In the last journal, I was explaining that one of the main benefits of working on the GPU instead of the CPU is the ability to create normal maps. Of course, it would be technically possible to generate them on the CPU too, but it would be far too costly, even with multithreading ( which the engine already supports ).
How does it work ? Well, each time the terrain quadtree gets subdivided ( as the viewer zooms in ), I'm rendering to a temporary F32 2D texture the heightmap for the new terrain patch. The shader generates, for each pixel of this heightmap, procedural height values that are a function of the XYZ position on the spherical surface. Then for each terrain node, I create a unique RGBA8 texture and render the normal map into it by deriving the heightmap of the previous step's temporary buffer.
The resolution of the per-patch normal map is depending on the depth level of the patch in the quadtree. At the top-most level, the map is 1024^2. For levels 1 and 2, it uses 512^2. Finally, for all other levels, the resolution is 256^2.
To maximize precision, I wanted to use lighting in tangent space, but due to various lighting artifacts and the tangent space not matching on the planet's cube faces, I ended up using object-space normal maps / lighting. It looks pretty good except on the very last depth levels ( it looks very noisy ), but I'm not sure yet if the bad lighting is coming from lack of precision in the XYZ inputs of the planet ( remember: it's using relatistic scales, and on the GPU I cannot use fp64 ), the lack of precision in the procedural heights generation, or the lack of precision in the object-space normals. Or maybe a combination of the 3...
In the coming week(s) I'll continue to try to increase the precision in the last depth levels, and reimplement diffuse texturing ( still lacking in the following pictures ).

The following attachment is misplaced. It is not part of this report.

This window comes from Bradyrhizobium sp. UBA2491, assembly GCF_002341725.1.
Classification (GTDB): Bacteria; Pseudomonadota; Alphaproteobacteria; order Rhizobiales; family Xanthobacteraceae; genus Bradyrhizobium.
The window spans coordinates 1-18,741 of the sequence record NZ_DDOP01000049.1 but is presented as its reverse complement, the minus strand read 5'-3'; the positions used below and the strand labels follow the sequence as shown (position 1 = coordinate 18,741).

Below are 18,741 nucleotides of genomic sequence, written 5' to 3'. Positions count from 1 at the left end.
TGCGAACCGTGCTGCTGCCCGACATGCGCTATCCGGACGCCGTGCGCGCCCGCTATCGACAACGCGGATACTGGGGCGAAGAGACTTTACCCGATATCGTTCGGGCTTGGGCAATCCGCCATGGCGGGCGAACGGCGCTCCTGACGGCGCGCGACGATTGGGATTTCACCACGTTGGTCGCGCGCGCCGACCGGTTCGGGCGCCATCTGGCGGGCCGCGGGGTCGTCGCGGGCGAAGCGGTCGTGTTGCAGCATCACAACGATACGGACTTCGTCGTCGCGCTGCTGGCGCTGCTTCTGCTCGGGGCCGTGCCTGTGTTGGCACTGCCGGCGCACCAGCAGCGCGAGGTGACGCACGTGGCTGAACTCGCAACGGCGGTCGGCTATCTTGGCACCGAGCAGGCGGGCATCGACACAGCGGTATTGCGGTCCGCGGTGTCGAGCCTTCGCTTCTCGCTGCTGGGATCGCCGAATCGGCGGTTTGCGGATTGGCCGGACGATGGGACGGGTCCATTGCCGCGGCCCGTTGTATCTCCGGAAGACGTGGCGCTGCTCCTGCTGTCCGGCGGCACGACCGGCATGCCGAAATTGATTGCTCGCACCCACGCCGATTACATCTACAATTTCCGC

I've finally been able to produce a decent crater noise function, based on the cell noise ( see previous journal ). Each crater has a perfectly circular shape but then is deformed by a few octaves of fBm, to make it more natural. In the following pics, I'm combining some fractals for the land base and 3 octaves of crater noise. I'm still not 100% happy with it though, as I think the craters's distribution is too uniform, so I will probably continue to play with it a bit.
For the fun, here's the final procedural function that generates all the pics in this journal:
float height(in vec3 world)
float land = gpuFbm3D(6, world * 2.0, 2.0, 0.7);
float land2 = gpuMultiFractal3D(16, world * 5.18, 0.8, 2.0, 0.05) * 0.5 - 2.5;
land = (land + land2 * 0.5) * 4.0;
float n0 = gpuFbm3D(10, world * 8.0, 2.5, 0.5) * 0.05;
vec2 c0 = gpuCellCrater3DB((world + n0 * 2.0) * (4.0 + n0 * 16.0) * vec3(1, 1, 1), 3.0, 0.5);
land += c0.x * 3.0;
c0 = gpuCellCrater3DB((world + n0 * 1.0) * (16.0 + n0 * 1.0) * vec3(1, 1, 1), 3.0, 0.5);
land += c0.x * 2.0;
c0 = gpuCellCrater3DB((world + n0 * 0.5) * (64.0 + n0 * 1.0) * vec3(1, 1, 1), 3.0, 0.5);
land += c0.x * 1.0;
return land + 1.0;